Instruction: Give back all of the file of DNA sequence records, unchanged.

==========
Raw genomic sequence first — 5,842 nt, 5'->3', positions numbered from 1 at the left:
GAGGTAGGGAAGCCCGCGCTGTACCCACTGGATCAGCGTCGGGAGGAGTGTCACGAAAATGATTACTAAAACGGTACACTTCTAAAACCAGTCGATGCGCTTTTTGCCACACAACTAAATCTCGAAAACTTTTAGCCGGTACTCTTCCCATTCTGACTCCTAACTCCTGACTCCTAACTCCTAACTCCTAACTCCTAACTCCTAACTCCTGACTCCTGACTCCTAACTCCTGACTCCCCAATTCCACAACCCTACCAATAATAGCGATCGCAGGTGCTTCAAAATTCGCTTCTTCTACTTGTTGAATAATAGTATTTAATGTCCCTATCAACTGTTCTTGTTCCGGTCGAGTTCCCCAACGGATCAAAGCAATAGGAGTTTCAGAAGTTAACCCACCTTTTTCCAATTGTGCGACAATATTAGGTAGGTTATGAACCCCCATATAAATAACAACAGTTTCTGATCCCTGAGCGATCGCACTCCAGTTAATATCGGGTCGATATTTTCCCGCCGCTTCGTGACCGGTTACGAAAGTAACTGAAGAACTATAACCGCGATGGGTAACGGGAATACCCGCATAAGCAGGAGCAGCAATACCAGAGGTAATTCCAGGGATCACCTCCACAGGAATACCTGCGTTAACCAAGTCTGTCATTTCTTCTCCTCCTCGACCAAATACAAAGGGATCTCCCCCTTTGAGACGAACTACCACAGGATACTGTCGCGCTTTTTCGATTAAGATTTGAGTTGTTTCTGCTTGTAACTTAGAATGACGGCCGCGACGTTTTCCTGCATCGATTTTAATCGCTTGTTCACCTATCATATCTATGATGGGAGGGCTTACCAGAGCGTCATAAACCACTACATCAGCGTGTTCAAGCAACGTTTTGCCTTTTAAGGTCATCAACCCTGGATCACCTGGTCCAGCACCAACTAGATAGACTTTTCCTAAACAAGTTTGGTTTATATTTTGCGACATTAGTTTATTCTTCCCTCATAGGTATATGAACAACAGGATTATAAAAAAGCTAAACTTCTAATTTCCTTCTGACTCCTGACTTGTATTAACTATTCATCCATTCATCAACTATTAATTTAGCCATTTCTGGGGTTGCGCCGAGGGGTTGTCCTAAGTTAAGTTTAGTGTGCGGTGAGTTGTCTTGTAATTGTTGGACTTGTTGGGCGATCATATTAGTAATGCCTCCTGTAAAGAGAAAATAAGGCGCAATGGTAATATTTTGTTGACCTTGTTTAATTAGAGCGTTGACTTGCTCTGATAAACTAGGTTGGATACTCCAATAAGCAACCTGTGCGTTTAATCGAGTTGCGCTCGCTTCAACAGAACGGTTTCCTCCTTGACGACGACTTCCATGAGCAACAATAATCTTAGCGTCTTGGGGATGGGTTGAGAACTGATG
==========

Raw genomic sequence first — 5,842 nt, 5'->3', positions numbered from 1 at the left:
GAGGTAGGGAAGCCCGCGCTGTACCCACTGGATCAGCGTCGGGAGGAGTGTCACGAAAATGATTACTAAAACGGTACACTTCTAAAACCAGTCGATGCGCTTTTTGCCACACAACTAAATCTCGAAAACTTTTAGCCGGTACTCTTCCCATTCTGACTCCTAACTCCTGACTCCTAACTCCTAACTCCTAACTCCTAACTCCTAACTCCTGACTCCTGACTCCTAACTCCTGACTCCCCAATTCCACAACCCTACCAATAATAGCGATCGCAGGTGCTTCAAAATTCGCTTCTTCTACTTGTTGAATAATAGTATTTAATGTCCCTATCAACTGTTCTTGTTCCGGTCGAGTTCCCCAACGGATCAAAGCAATAGGAGTTTCAGAAGTTAACCCACCTTTTTCCAATTGTGCGACAATATTAGGTAGGTTATGAACCCCCATATAAATAACAACAGTTTCTGATCCCTGAGCGATCGCACTCCAGTTAATATCGGGTCGATATTTTCCCGCCGCTTCGTGACCGGTTACGAAAGTAACTGAAGAACTATAACCGCGATGGGTAACGGGAATACCCGCATAAGCAGGAGCAGCAATACCAGAGGTAATTCCAGGGATCACCTCCACAGGAATACCTGCGTTAACCAAGTCTGTCATTTCTTCTCCTCCTCGACCAAATACAAAGGGATCTCCCCCTTTGAGACGAACTACCACAGGATACTGTCGCGCTTTTTCGATTAAGATTTGAGTTGTTTCTGCTTGTAACTTAGAATGACGGCCGCGACGTTTTCCTGCATCGATTTTAATCGCTTGTTCACCTATCATATCTATGATGGGAGGGCTTACCAGAGCGTCATAAACCACTACATCAGCGTGTTCAAGCAACGTTTTGCCTTTTAAGGTCATCAACCCTGGATCACCTGGTCCAGCACCAACTAGATAGACTTTTCCTAAACAAGTTTGGTTTATATTTTGCGACATTAGTTTATTCTTCCCTCATAGGTATATGAACAACAGGATTATAAAAAAGCTAAACTTCTAATTTCCTTCTGACTCCTGACTTGTATTAACTATTCATCCATTCATCAACTATTAATTTAGCCATTTCTGGGGTTGCGCCGAGGGGTTGTCCTAAGTTAAGTTTAGTGTGCGGTGAGTTGTCTTGTAATTGTTGGACTTGTTGGGCGATCATATTAGTAATGCCTCCTGTAAAGAGAAAATAAGGCGCAATGGTAATATTTTGTTGACCTTGTTTAATTAGAGCGTTGACTTGCTCTGATAAACTAGGTTGGATACTCCAATAAGCAACCTGTGCGTTTAATCGAGTTGCGCTCGCTTCAACAGAACGGTTTCCTCCTTGACGACGACTTCCATGAGCAACAATAATCTTAGCGTCTTGGGGATGGGTTGAGAACTGATG